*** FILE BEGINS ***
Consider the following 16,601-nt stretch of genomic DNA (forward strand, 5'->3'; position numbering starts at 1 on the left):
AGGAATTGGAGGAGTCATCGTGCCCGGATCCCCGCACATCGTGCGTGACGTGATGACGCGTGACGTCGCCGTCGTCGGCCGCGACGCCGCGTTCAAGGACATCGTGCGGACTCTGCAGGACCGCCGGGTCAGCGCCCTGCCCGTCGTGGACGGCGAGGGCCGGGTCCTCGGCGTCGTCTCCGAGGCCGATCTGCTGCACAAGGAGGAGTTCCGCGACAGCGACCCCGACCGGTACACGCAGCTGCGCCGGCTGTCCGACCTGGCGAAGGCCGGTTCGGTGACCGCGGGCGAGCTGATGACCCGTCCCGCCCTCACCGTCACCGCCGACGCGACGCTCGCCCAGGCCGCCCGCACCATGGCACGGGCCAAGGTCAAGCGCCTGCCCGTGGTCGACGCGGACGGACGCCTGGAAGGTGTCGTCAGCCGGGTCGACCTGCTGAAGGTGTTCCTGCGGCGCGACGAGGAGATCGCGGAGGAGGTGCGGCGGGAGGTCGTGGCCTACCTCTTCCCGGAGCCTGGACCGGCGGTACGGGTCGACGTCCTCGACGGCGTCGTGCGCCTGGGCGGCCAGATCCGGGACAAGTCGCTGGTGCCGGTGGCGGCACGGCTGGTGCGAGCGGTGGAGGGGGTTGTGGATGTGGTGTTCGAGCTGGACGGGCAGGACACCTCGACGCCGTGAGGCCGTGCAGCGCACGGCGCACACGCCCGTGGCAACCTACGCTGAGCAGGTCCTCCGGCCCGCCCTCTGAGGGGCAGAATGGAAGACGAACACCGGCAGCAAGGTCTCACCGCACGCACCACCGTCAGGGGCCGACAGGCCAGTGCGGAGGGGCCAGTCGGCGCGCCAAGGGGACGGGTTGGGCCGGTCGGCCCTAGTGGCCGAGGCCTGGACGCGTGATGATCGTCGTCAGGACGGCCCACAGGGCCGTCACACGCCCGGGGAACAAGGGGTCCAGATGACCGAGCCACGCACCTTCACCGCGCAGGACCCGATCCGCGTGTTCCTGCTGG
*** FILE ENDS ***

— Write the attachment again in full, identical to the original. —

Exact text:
Consider the following 16,601-nt stretch of genomic DNA (forward strand, 5'->3'; position numbering starts at 1 on the left):
AGGAATTGGAGGAGTCATCGTGCCCGGATCCCCGCACATCGTGCGTGACGTGATGACGCGTGACGTCGCCGTCGTCGGCCGCGACGCCGCGTTCAAGGACATCGTGCGGACTCTGCAGGACCGCCGGGTCAGCGCCCTGCCCGTCGTGGACGGCGAGGGCCGGGTCCTCGGCGTCGTCTCCGAGGCCGATCTGCTGCACAAGGAGGAGTTCCGCGACAGCGACCCCGACCGGTACACGCAGCTGCGCCGGCTGTCCGACCTGGCGAAGGCCGGTTCGGTGACCGCGGGCGAGCTGATGACCCGTCCCGCCCTCACCGTCACCGCCGACGCGACGCTCGCCCAGGCCGCCCGCACCATGGCACGGGCCAAGGTCAAGCGCCTGCCCGTGGTCGACGCGGACGGACGCCTGGAAGGTGTCGTCAGCCGGGTCGACCTGCTGAAGGTGTTCCTGCGGCGCGACGAGGAGATCGCGGAGGAGGTGCGGCGGGAGGTCGTGGCCTACCTCTTCCCGGAGCCTGGACCGGCGGTACGGGTCGACGTCCTCGACGGCGTCGTGCGCCTGGGCGGCCAGATCCGGGACAAGTCGCTGGTGCCGGTGGCGGCACGGCTGGTGCGAGCGGTGGAGGGGGTTGTGGATGTGGTGTTCGAGCTGGACGGGCAGGACACCTCGACGCCGTGAGGCCGTGCAGCGCACGGCGCACACGCCCGTGGCAACCTACGCTGAGCAGGTCCTCCGGCCCGCCCTCTGAGGGGCAGAATGGAAGACGAACACCGGCAGCAAGGTCTCACCGCACGCACCACCGTCAGGGGCCGACAGGCCAGTGCGGAGGGGCCAGTCGGCGCGCCAAGGGGACGGGTTGGGCCGGTCGGCCCTAGTGGCCGAGGCCTGGACGCGTGATGATCGTCGTCAGGACGGCCCACAGGGCCGTCACACGCCCGGGGAACAAGGGGTCCAGATGACCGAGCCACGCACCTTCACCGCGCAGGACCCGATCCGCGTGTTCCTGCTGG